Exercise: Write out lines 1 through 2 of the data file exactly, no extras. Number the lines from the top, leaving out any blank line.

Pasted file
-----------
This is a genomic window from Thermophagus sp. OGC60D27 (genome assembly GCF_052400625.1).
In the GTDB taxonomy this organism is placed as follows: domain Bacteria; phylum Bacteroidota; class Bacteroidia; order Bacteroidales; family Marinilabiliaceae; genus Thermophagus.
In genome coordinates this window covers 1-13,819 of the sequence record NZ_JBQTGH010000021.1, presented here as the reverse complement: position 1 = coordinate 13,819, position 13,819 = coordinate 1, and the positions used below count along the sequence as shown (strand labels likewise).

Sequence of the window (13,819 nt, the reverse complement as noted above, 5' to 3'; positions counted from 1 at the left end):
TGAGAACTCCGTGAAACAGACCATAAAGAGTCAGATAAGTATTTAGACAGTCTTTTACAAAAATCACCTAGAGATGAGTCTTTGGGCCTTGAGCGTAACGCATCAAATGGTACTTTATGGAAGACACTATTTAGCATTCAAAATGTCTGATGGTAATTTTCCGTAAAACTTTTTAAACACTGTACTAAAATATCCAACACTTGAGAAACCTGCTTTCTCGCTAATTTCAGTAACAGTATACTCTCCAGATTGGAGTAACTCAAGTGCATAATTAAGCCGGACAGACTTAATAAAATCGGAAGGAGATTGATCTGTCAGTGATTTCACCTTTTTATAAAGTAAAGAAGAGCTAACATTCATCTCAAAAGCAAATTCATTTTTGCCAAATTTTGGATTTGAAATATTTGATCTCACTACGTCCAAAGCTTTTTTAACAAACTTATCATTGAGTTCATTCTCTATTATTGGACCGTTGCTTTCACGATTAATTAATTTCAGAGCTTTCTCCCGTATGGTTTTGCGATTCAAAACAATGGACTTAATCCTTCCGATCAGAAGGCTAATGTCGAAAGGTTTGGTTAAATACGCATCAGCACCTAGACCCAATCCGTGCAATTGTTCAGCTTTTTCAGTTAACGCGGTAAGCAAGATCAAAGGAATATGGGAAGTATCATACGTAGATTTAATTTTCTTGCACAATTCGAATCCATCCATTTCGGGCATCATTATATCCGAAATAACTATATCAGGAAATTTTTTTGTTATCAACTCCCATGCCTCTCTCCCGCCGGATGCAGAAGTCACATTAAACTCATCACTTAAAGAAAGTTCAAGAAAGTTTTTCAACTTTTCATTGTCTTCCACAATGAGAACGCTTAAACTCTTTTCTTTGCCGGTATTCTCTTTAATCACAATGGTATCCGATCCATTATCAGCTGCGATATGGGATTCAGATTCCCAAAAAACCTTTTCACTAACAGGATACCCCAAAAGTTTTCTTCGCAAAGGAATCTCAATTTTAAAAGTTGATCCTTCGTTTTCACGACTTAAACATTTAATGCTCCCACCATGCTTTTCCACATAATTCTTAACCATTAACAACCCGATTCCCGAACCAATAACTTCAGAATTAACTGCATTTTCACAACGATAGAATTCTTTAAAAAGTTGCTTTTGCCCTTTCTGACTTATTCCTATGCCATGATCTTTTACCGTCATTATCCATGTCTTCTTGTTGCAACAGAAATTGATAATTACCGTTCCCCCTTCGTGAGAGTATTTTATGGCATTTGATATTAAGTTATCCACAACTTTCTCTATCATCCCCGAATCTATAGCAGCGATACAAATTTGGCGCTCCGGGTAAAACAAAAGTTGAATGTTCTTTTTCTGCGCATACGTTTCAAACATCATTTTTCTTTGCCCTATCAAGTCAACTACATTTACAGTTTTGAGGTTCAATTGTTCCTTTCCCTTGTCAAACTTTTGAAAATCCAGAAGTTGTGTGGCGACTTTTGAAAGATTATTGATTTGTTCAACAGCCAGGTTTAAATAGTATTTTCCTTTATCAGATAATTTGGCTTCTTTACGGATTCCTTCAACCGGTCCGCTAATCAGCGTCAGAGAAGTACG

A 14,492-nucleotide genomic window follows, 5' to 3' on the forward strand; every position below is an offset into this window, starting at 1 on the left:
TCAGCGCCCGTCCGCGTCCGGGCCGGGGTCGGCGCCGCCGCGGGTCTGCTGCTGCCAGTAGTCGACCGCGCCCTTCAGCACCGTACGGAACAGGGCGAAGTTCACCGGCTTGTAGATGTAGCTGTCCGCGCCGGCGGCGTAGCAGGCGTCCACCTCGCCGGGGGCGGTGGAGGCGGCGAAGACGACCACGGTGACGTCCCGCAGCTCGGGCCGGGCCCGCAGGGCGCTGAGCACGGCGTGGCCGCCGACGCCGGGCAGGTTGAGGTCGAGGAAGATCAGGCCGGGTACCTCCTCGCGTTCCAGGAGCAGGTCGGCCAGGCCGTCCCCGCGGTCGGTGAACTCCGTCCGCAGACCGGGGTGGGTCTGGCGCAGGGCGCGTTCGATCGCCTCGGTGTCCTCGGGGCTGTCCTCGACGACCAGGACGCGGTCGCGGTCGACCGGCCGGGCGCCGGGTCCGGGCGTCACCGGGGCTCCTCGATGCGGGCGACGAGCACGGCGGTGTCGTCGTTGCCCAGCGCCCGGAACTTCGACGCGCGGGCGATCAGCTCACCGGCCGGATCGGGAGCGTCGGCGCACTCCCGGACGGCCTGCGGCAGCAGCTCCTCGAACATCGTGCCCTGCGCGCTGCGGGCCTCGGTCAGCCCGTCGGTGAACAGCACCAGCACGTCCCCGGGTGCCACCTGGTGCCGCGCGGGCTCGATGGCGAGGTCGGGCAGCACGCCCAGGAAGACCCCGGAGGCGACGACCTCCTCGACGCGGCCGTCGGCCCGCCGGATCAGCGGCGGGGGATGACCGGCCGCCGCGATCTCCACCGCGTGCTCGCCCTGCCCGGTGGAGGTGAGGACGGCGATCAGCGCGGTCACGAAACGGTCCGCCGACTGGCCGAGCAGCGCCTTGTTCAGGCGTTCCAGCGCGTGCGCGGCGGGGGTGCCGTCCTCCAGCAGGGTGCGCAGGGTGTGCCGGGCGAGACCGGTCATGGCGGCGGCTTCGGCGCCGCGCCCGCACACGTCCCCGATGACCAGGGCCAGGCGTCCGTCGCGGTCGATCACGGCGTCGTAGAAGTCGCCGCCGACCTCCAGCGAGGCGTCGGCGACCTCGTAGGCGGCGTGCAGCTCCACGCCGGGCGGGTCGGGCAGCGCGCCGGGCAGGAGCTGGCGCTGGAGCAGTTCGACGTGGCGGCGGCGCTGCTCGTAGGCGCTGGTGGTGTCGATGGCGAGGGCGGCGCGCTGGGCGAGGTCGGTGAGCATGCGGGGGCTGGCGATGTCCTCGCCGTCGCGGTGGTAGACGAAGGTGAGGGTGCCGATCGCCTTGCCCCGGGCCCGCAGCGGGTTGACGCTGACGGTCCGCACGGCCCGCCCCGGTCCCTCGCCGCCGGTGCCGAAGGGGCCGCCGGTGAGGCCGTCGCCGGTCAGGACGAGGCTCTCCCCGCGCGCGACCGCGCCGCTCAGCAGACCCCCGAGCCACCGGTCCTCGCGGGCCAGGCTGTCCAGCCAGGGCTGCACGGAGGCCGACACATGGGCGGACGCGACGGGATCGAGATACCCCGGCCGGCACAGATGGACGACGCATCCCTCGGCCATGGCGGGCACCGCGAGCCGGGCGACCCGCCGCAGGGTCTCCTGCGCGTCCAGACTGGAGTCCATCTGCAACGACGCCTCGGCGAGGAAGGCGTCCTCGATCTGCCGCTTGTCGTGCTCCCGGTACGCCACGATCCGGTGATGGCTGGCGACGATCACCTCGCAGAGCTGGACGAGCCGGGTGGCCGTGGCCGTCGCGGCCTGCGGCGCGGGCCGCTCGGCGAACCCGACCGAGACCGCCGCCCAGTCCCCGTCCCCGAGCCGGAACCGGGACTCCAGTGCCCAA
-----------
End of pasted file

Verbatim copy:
This is a genomic window from Thermophagus sp. OGC60D27 (genome assembly GCF_052400625.1).
In the GTDB taxonomy this organism is placed as follows: domain Bacteria; phylum Bacteroidota; class Bacteroidia; order Bacteroidales; family Marinilabiliaceae; genus Thermophagus.